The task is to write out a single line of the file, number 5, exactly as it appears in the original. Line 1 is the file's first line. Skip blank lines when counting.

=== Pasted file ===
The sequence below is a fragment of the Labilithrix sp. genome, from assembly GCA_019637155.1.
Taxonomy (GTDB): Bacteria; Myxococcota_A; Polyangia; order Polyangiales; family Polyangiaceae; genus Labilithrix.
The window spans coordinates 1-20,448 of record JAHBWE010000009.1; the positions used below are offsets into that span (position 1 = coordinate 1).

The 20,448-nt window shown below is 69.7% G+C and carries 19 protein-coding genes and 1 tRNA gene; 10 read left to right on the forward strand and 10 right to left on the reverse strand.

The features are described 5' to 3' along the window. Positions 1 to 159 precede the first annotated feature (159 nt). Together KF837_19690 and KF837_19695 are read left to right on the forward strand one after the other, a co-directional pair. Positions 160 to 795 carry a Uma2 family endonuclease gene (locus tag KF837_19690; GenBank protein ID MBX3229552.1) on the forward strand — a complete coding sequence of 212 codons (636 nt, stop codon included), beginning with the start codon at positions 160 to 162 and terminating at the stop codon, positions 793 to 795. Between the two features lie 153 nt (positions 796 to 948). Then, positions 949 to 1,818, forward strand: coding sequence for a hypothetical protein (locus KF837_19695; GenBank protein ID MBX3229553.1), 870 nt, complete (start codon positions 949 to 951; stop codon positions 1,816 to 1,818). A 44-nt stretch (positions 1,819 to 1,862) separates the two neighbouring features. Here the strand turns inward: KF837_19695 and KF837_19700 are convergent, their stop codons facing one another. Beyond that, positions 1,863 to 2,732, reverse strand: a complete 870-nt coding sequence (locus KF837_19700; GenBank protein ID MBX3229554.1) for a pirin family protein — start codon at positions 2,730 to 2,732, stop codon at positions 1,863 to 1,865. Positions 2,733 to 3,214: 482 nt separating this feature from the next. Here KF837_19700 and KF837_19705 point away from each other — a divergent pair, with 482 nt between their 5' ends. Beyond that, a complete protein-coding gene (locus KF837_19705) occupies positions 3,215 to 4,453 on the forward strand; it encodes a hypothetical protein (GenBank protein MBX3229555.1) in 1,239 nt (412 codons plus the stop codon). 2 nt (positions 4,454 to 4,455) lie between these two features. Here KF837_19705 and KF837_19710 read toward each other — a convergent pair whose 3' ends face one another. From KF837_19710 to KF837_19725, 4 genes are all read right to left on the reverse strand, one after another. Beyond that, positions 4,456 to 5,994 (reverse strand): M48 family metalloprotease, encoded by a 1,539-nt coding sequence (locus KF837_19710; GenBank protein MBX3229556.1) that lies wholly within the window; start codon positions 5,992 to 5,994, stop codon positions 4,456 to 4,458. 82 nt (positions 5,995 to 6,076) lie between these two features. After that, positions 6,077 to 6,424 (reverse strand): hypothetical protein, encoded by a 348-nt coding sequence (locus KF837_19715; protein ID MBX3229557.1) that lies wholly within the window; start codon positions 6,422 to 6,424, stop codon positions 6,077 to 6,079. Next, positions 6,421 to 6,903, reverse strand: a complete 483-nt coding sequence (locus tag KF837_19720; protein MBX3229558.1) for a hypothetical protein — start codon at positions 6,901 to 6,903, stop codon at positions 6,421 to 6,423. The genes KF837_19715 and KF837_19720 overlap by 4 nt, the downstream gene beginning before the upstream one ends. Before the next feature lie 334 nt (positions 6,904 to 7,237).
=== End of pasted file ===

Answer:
The features are described 5' to 3' along the window. Positions 1 to 159 precede the first annotated feature (159 nt). Together KF837_19690 and KF837_19695 are read left to right on the forward strand one after the other, a co-directional pair. Positions 160 to 795 carry a Uma2 family endonuclease gene (locus tag KF837_19690; GenBank protein ID MBX3229552.1) on the forward strand — a complete coding sequence of 212 codons (636 nt, stop codon included), beginning with the start codon at positions 160 to 162 and terminating at the stop codon, positions 793 to 795. Between the two features lie 153 nt (positions 796 to 948). Then, positions 949 to 1,818, forward strand: coding sequence for a hypothetical protein (locus KF837_19695; GenBank protein ID MBX3229553.1), 870 nt, complete (start codon positions 949 to 951; stop codon positions 1,816 to 1,818). A 44-nt stretch (positions 1,819 to 1,862) separates the two neighbouring features. Here the strand turns inward: KF837_19695 and KF837_19700 are convergent, their stop codons facing one another. Beyond that, positions 1,863 to 2,732, reverse strand: a complete 870-nt coding sequence (locus KF837_19700; GenBank protein ID MBX3229554.1) for a pirin family protein — start codon at positions 2,730 to 2,732, stop codon at positions 1,863 to 1,865. Positions 2,733 to 3,214: 482 nt separating this feature from the next. Here KF837_19700 and KF837_19705 point away from each other — a divergent pair, with 482 nt between their 5' ends. Beyond that, a complete protein-coding gene (locus KF837_19705) occupies positions 3,215 to 4,453 on the forward strand; it encodes a hypothetical protein (GenBank protein MBX3229555.1) in 1,239 nt (412 codons plus the stop codon). 2 nt (positions 4,454 to 4,455) lie between these two features. Here KF837_19705 and KF837_19710 read toward each other — a convergent pair whose 3' ends face one another. From KF837_19710 to KF837_19725, 4 genes are all read right to left on the reverse strand, one after another. Beyond that, positions 4,456 to 5,994 (reverse strand): M48 family metalloprotease, encoded by a 1,539-nt coding sequence (locus KF837_19710; GenBank protein MBX3229556.1) that lies wholly within the window; start codon positions 5,992 to 5,994, stop codon positions 4,456 to 4,458. 82 nt (positions 5,995 to 6,076) lie between these two features. After that, positions 6,077 to 6,424 (reverse strand): hypothetical protein, encoded by a 348-nt coding sequence (locus KF837_19715; protein ID MBX3229557.1) that lies wholly within the window; start codon positions 6,422 to 6,424, stop codon positions 6,077 to 6,079. Next, positions 6,421 to 6,903, reverse strand: a complete 483-nt coding sequence (locus tag KF837_19720; protein MBX3229558.1) for a hypothetical protein — start codon at positions 6,901 to 6,903, stop codon at positions 6,421 to 6,423. The genes KF837_19715 and KF837_19720 overlap by 4 nt, the downstream gene beginning before the upstream one ends. Before the next feature lie 334 nt (positions 6,904 to 7,237).